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The Power of Genres


Genre stories are about power. Or at least, that’s one way to look at their plots. Each genre has a typical way of discussing power. Not every story follows these guidelines, and sub-genres switch things up, but this can be a useful way to start thinking about the broad tropes of a genre, and how to play with them.


Set up: An average or weakened individual (or tight knit group), gain a great power.

Resolution: They discover that the power is also a curse, and that they may have been better off without it, (since heroes use their powers for the benefit of others, rather than for themselves).



Set up: A large part of society (a planet, a socio-economic class, a country) gains a great power (through a new technology) and things are thrown into turmoil.

Resolution: Someone (or the technology itself) either democratizes or destroys the technology so that the elites are not the sole keepers of that power.



Set up: A group of normal people encounter something with great, terrible power, that kills them off one, or a few, at a time.

Resolution: One of the normal people discover the powerful evil has a weakness of his own, and exploits it, either destroying it, or putting it into some sort of stasis before it can wreak havoc again.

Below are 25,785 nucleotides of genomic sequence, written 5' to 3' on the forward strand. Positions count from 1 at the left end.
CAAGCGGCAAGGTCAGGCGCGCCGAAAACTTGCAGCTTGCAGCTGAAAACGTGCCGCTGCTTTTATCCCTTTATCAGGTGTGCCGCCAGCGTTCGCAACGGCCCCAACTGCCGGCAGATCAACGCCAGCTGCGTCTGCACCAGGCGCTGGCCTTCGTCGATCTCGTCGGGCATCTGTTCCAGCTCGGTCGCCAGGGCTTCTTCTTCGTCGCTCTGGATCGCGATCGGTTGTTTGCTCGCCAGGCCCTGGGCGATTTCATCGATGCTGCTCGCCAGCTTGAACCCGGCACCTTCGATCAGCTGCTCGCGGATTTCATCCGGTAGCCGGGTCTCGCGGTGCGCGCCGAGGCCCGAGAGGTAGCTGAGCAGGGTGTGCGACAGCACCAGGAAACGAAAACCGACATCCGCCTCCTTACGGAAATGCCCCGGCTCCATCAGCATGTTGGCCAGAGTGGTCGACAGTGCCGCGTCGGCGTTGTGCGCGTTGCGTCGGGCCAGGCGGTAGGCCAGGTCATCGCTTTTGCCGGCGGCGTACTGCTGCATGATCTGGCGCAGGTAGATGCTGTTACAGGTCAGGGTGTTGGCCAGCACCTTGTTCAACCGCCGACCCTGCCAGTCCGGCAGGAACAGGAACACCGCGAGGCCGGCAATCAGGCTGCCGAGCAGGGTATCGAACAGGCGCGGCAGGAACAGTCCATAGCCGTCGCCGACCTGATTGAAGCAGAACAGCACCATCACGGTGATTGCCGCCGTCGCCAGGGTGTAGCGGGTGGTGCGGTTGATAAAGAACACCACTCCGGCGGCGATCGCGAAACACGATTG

Set up: Power is in the hands of an indisputably great evil. An unlikely group of normal people and heroes journey together to defeat the power in its weak spot/throne.

Resolution: The evil power is destroyed. What power takes it’s place is either not explored, or power is restored to a rightful ruler that everyone agrees will be just.



Set up: The hero wants to give power over themselves to someone who will do the same in a respectful, loyal, loving way, but isn’t sure who. They try opening themselves up to different people.

Resolution: After the hero’s big mistake, or miscommunication, things seemed ruined. But the lover uses their power of judgment fairly and lovingly, forgiving the mistake and accepting them warts and all. It ends in a wedding (or accepted proposal), showing both want to enter into an equal partnership, sharing power over each other.



(Note: These are the same plot depending on how the hero solves problems: brawn or brains)

Set up: A criminal act creates chaos, and a hero who thrives without rules must find a way to snatch power back from disorder.

Resolution: Order is restored, so that the establishment (police, government, patriarchy) is back in charge, and the loose cannon hero can go back to the fringes of society until they are needed again.



(Note: These two genres are the same plot but vary on where the heroes are castaway, on uncharted land, or ruined land being rediscovered (see here for my argument on why it’s true))

Set up: People are thrown into a world with no human power structures, only the power of nature to contend with.

Resolution: Those who have enough self-power to maintain civility among savagery are rewarded with some sort of rescue or salvation for themselves or their loved ones.